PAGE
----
• For Tbilisi-based organizations, partnership with a regional NGO will be considered a plus.

The following general criteria will also be used to assess the projects:

1.   Degree of compliance with the objectives and requirements of the competition (10%);

2.   Scope and relevance of the project’s impact (10%);

3.   Effectiveness of project methodology (20%);

4.   Innovativeness of strategies and approaches, including demonstrated partnerships with other NGOs (10 %);

5.   Cost-effectiveness of the project and proposed co-funding (10%);

6.   Effectiveness of the monitoring and evaluation plan. Applicants are expected to provide information on the quality assurance mechanisms and methods for collecting feedback from beneficiaries (5%);

7.   Sustainability of the project (please note that sustainability can refer to activities, structures, knowledge, and outcomes that result from project implementation) (5%);

8.  Organization’s capacity to implement the project as demonstrated by: (a) the relevant qualifications of proposed personnel; (b) past successful experience in the field; and (c) capacity of project leadership to manage a grant-funded project and its finances effectively (30%).

Selection Process

To ensure an objective selection process, proposals will be reviewed in accordance with the rules and procedures of EWMI-PROLoG. The grant award decision will be made by EWMI-PROLoG, with the approval of USAID.

During the review process, additional information may be requested. The applicant will be asked to present all requested additional information within five working days.

PROLoG anticipates multiple awards under the competition. PROLoG reserves the right to fund any or none of the applications submitted. PROLoG reserves the right not to make any awards, and all costs associated with preparing proposals are the sole responsibility of the organization submitting the proposal, and neither EWMI nor USAID will reimburse organizations for costs incurred in preparing proposals. Before the final award, applicants may be required to go through security and risk assessments.

Grant Funds

The maximum budget for grants will be $50,000 with project activities lasting from 12 to 14 months. The applicants are required to provide cost share for the projects equal to 5-10% of the requested funding.

Grant funds may be used for the following:

1.   Expenses related to the collection of data and evidence;

2.   Direct costs for project-related events;

3.   Communication between partner organizations, e.g. phone, fax, e-mail;

4.   Pro-rated portion of salaries for key participants, e.g. director, accountant;

5.   Transportation of project participants;

6.   Purchase of a limited amount of equipment (e.g. fax, computer, software) and stationery;

7.   Other expenses directly related to project implementation, e.g. court fees.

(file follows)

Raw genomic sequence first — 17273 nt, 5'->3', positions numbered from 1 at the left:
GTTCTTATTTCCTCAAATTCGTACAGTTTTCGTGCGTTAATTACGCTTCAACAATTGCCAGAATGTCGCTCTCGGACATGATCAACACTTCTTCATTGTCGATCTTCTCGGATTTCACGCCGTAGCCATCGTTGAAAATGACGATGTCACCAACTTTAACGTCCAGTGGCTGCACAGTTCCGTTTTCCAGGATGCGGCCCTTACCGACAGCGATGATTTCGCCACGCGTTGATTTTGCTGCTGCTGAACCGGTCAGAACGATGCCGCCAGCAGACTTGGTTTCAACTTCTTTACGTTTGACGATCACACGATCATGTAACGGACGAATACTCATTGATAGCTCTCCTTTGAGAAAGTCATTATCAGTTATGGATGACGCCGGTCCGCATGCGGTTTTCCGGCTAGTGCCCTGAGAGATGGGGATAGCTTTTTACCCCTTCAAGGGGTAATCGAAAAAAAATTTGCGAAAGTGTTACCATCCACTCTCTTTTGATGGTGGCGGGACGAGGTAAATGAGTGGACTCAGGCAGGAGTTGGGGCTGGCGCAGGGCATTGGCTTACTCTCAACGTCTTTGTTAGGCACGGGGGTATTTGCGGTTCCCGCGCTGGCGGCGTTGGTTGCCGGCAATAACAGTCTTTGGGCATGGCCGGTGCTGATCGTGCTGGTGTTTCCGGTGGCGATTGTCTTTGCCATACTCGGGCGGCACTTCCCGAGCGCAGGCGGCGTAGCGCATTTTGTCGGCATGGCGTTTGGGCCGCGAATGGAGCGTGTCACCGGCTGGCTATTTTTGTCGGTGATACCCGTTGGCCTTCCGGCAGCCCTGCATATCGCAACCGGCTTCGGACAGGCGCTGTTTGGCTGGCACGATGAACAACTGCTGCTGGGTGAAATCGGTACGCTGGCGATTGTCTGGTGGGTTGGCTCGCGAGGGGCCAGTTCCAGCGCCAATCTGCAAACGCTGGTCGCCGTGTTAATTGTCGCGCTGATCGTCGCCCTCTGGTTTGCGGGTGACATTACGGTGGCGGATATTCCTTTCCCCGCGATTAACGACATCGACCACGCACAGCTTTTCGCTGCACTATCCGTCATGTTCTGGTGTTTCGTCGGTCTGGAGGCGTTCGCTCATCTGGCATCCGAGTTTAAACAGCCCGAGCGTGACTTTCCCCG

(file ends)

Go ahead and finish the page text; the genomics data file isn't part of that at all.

Grant funds may be used only for activities directly related to the implementation of a grant project. Grant funds cannot be used for on-going expenses, construction expenses, the purchase of real estate, or an organization’s debt. A clear justification must be provided for project staff salary levels and hours dedicated to project activities.

It is required to provide a cost share in the amount of 5% of the funds requested from PROLoG. Higher contributions are welcome. 

The following program activities cannot be supported by EWMI-PROLoG:

  • Support for or lobbying on behalf of a particular political party;
  • Religious activities; however, EWMI-PROLoG may support a religious organization for non-religious aims if its proposal corresponds to project objectives;
  • Humanitarian activities;
  • Theoretical research;
  • Individual or group travel grants; or
  • Capital construction projects for commercial purposes.

Eligibility

An NGO legally registered in Georgia may submit an application.

NGOs working with women, LGBTQ, remote regions, and ethnic minorities are encouraged to apply.

Proposal Submission Process

The applicants must present the following documents:

  • Four copies of the proposal in English. to  be written according to the application form;
  • A detailed, itemized budget and budget notes, using the provided forms;
  • Detailed description of budget categories.

A proposal can be conditionally approved, with the applicant being required to submit a more detailed work-plan. Proposals submitted to the competition must be the original and sole work of the applicant. Any plagiarism will result in immediate disqualification from the competition.

EWMI-PROLoG will retain all materials submitted through the competition in our records. EWMI-PROLoG does not use information presented by applicants for purposes other than review and does not provide this information to any outside persons or institutions, except when required by law or requested by the donor.

Proposals must include information about:

  • Recent, current, or expected projects of the applicant related to legal aid delivery
  • Reliable data to measure the impact of the applicant’s project

Application Forms can be obtained at EWMI-PROLoG’s office from 10:00 AM to 5:00 PM or downloaded from the job.ge or EWMI-PROLoG website: www.ewmi-prolog.org

Applicants can request additional information electronically by addressing EWMI-PROLoG Grants and Civil Society Advisor at ajobava@ewmi.org.  The questions will be collected and responses will be posted on the EWMI-PROLoG website.

Competition Timeline

Announcement: December 10, 2019

Submission of written questions from potential applicants: December 16, 2019 at 12:00 (Georgia time).

PROLoG response to submitted questions: December 20, 2019

Deadline for submission of applications: January 13, 2020 at 17:00 (Georgia time)

Award announcement: on or about March 2, 2020

 

Forms

Please see all necessary forms HERE

 

Contact Information

EWMI-PROLoG is located at 5 Marjanishvili Str. 0102 Tbilisi, Georgia, Tel (995 32) 2505404.

 


[4] PDO Report - the Situation of the Protection of Human Rights and Freedoms in Georgia, 2018, p. 124

USAID